Broaching The Topic of Ageing and Care with Your Parents
Watching a loved one age and gradually lose their independence can be a difficult and challenging process to go through, especially if that loved one is a parent. However, facing the complicated role-reversal of becoming a caregiver to your own parents is something many of us go through. As such, it’s essential to know how to broach the topic of ageing and care with a loved one.
In this guide, we’ll take you through how to identify if a senior needs help and how to respectfully discuss the issue with them. Although there is no simple solution to broaching the topic of ageing, this guide aims to make the process easier and more comfortable for both yourself and your loved one.
Signs that someone may need help
Ageing is a slow and continuous process, so knowing when to address the topic with loved ones can be challenging. However, there are many signs that can act as useful guides on the state of your loved one’s cognitive and physical capacities.
Keeping an eye out for these signs and monitoring your loved one’s activities and behaviours can help you to recognize when it’s time to discuss ageing.
Common Signs that Seniors Need Help:
- House isn’t as tidy as it used to be
- Out of date food in the fridge
- Sudden loss of weight
- Bruises from possible falls
- Regularly forgetting dates and appointments
- Not recognising family members over the phone
- Repetitive conversations
- Overfeeding or forgetting to feed pets
- Bills and letters remaining unopened
- Bumps and scrapes on the car
- Medications not being taken or prescriptions not being refilled
- Not changing clothes or personal hygiene issues
- Getting lost in previously familiar areas
- Using walls and furniture to help move about the house
- Drinking less water, particularly in the afternoon/night, which can indicate an incontinence concern
- Struggling with daily chores
Ageing concerns inside the home
The diminished capabilities that come along with ageing can be cause for concern, especially for seniors who live alone. Although independance is often highly important to the self-esteem of seniors, it must be balanced with their safety and quality of life.
For seniors who live alone, there are a variety of safety and hygiene concerns. To ensure your loved one is coping with life at home, be sure to check in on them regularly. If you can not check in on them yourself, arrange someone else to do it for you. When there, be sure to monitor your loved one’s physical and mental capabilities and check for the any commons signs around the house that help is required.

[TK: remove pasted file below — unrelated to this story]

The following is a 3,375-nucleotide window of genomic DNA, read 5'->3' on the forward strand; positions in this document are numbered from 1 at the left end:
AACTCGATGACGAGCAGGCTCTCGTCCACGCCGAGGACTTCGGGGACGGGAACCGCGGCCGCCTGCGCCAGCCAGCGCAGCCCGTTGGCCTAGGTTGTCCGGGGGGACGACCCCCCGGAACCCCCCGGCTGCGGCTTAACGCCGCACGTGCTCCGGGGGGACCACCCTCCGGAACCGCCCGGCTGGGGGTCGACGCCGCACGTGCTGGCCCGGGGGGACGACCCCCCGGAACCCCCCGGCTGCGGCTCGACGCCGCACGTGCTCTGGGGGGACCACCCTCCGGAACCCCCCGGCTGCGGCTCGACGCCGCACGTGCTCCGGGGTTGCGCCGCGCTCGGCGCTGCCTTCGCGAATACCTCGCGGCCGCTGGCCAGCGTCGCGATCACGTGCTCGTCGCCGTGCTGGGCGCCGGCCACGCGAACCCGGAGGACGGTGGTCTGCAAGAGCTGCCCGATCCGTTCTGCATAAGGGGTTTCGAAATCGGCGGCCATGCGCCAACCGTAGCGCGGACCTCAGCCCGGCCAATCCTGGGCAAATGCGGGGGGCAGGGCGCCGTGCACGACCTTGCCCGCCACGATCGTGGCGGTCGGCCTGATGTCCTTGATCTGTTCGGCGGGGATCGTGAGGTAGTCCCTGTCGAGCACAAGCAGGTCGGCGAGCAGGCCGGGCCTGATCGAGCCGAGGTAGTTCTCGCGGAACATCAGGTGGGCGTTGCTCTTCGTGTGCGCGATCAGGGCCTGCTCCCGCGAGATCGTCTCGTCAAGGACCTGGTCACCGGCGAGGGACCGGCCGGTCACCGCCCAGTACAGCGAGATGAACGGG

If you have any particular concerns, such as potential falls or incontinence issues, broach the topic carefully with your loved one to find the right solution. The answer could be as simple as installing safety rails in the home or may mean moving into a care facility.
Ageing concerns for outside the home
Issues with ageing don’t just happen around the home. Outside the house, there can also be cause for concern. In particular, driving can be an important issue to discuss with seniors, especially if you are concerned about their safety or the safety of other road users. However, many people find it hard to relinquish their license, so how you broach the topic is essential.
Even if your loved one doesn’t drive, their safety and wellbeing when out and about can still be of concern. As well as the physical challenges of getting around, memory loss and cognitive impairment can lead to seniors becoming lost or confused, even in familiar neighbourhoods.
When to start the conversation
When it comes to discussing ageing with a loved one, it’s important to start the conversation early. Doing so will give you both time to properly prepare for changes and cooperatively plan for the future.